Friday, November 22, 2013

ICYMI: Immigration Reform News This Week

This week has been tough for immigration advocates as House Republicans have repeatedly announced reasons to stall and turn down the opportunity to take up immigration reform in the U.S. House of Representatives before the end of the year.  President Obama has come forward stating that he is open to the idea of piecemeal reform—i.e. take the Senate Bill and “chop that thing up into five pieces.”  Despite the lack of progress on immigration reform, this week has been full of great immigration news stories, Op Eds, and articles.  So, in case you missed it, here is a wrap-up of some of this week’s media:

Deportation for Minor Crimes.  The Atlantic published an article about immigrants who have been deported for minor crimes but do not pose an active public safety threat, stating, “[D]eportation is no longer a mere administrative matter; it is being used as a punitive measure for the sorts of crimes that are usually accompanied by due process.”

Detention Bed Mandate.  NPR investigated immigration detention facilities and brings light to a “detention bed mandate” that “calls for filling 34,000 beds in some 250 facilities across the country, per day, with immigrant detainees” and explains the financial and social costs of such mandates.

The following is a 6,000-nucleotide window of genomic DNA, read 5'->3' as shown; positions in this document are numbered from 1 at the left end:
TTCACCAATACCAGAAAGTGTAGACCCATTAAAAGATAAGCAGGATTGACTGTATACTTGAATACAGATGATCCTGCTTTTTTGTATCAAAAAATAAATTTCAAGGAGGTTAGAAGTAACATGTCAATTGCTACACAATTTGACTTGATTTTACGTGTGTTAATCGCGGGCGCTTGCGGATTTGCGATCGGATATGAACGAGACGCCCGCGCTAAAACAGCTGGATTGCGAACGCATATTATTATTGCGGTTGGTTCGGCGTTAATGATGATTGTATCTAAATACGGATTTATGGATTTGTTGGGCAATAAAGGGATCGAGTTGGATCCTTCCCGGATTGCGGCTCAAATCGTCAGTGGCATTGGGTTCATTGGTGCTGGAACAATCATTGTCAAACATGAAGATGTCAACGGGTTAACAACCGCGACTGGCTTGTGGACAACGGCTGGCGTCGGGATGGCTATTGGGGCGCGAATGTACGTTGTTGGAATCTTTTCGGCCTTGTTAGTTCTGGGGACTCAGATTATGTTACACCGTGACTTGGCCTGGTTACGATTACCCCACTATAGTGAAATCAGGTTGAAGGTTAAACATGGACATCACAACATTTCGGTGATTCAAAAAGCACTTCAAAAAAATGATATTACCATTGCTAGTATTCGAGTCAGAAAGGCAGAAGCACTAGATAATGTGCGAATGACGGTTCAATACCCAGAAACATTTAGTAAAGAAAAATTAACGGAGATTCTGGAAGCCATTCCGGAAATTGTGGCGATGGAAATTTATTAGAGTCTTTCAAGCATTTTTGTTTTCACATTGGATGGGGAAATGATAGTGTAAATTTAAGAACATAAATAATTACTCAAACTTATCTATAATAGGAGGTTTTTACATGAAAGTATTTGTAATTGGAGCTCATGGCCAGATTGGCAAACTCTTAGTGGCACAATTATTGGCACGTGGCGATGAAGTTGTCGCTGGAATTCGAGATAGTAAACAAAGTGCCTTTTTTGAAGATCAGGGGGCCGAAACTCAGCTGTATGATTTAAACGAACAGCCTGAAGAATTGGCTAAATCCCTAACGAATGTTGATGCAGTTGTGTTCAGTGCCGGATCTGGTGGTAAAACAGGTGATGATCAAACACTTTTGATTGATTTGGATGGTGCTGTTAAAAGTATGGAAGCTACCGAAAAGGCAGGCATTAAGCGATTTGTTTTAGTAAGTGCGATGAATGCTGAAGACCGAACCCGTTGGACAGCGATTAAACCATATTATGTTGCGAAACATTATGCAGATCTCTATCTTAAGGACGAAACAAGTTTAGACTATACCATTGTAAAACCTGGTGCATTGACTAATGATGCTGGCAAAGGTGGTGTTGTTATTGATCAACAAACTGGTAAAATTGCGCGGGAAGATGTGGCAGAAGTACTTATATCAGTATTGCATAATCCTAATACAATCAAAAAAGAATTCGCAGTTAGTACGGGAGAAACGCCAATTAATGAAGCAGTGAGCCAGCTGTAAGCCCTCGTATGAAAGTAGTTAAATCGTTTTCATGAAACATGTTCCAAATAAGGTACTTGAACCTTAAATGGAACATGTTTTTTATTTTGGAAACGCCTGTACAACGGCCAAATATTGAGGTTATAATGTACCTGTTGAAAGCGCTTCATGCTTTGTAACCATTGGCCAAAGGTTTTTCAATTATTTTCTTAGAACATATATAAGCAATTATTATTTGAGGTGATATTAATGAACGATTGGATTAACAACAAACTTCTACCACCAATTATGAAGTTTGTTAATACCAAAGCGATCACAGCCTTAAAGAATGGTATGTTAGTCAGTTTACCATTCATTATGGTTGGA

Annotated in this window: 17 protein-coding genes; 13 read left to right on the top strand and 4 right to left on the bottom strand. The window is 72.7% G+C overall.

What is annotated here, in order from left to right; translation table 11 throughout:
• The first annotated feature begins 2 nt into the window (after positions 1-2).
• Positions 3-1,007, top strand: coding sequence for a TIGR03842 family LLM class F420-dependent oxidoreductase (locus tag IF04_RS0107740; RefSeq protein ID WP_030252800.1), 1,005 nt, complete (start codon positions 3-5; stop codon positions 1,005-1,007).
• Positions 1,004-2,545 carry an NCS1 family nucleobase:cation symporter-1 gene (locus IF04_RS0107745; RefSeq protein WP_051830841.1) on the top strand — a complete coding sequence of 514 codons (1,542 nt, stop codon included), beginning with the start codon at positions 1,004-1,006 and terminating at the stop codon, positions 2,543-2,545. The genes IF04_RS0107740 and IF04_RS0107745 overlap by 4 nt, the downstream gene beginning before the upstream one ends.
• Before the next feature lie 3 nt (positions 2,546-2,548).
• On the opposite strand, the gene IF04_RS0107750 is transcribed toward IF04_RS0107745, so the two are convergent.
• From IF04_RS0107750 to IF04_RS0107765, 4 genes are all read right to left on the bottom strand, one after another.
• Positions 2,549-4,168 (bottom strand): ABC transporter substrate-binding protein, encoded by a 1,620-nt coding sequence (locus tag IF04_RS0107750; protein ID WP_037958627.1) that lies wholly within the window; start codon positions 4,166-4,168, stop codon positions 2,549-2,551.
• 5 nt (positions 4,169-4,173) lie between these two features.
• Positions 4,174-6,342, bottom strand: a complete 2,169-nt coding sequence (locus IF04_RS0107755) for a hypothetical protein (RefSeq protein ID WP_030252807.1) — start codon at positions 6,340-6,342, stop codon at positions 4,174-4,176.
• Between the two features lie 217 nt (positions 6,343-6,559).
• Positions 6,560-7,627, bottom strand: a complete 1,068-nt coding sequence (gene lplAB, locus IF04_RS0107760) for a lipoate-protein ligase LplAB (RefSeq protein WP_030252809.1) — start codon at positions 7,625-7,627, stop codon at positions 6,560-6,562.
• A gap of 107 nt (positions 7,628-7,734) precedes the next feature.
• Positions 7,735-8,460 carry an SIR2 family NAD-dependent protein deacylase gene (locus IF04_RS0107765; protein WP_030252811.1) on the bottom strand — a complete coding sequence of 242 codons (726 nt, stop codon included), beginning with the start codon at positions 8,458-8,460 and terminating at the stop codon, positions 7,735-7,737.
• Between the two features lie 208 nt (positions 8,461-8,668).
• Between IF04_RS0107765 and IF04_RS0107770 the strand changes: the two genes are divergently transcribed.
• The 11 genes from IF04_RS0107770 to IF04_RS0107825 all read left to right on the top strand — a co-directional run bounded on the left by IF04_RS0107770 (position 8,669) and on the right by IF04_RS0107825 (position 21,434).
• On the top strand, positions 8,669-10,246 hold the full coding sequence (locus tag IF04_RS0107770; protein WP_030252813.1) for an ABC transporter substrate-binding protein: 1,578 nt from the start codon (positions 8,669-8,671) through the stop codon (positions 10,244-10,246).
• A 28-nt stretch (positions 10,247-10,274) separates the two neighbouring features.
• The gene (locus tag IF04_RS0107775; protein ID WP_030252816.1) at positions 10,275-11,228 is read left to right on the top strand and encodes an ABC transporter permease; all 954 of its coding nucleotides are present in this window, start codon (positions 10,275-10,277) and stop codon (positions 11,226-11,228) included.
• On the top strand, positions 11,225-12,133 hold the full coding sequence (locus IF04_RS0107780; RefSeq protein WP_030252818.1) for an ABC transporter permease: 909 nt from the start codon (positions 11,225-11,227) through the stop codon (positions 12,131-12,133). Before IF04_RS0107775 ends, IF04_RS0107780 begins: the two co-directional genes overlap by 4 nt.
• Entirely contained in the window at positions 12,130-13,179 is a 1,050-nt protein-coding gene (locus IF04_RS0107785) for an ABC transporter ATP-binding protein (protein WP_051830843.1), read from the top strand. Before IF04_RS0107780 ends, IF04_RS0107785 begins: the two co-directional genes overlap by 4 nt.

Immigration Hackathon.  Facebook’s Mark Zuckerberg and a group of 20 immigrant software programmers who came to the U.S. without documentation took part in a “hackathon” to come up with new applications that support immigration reform and activism.,0,5953575.story#axzz2lFThzSJD

Immigration and Women:  Several media outlets have featured Op Eds and articles on women’s role in immigration reform and the need for woman leadership in the movement.
The Seattle Times:
The Washington Post:

David Leopold’s Op Ed.  Immigration Activist David Leopold concisely sums up the House Republicans position on moving on immigration reform and sums up his piece with:  In other words, the GOP is refusing to perform its Constitutional duty to legislate in good faith.”

Compromising on a Path to Citizenship.  The New York Times highlights the path to citizenship debate.  Should immigration advocates compromise on a path to citizenship for overall immigration reform?

By Kelli Stout
Attorney, McCrummen Immigration Law Group, LLC

No comments:

Post a Comment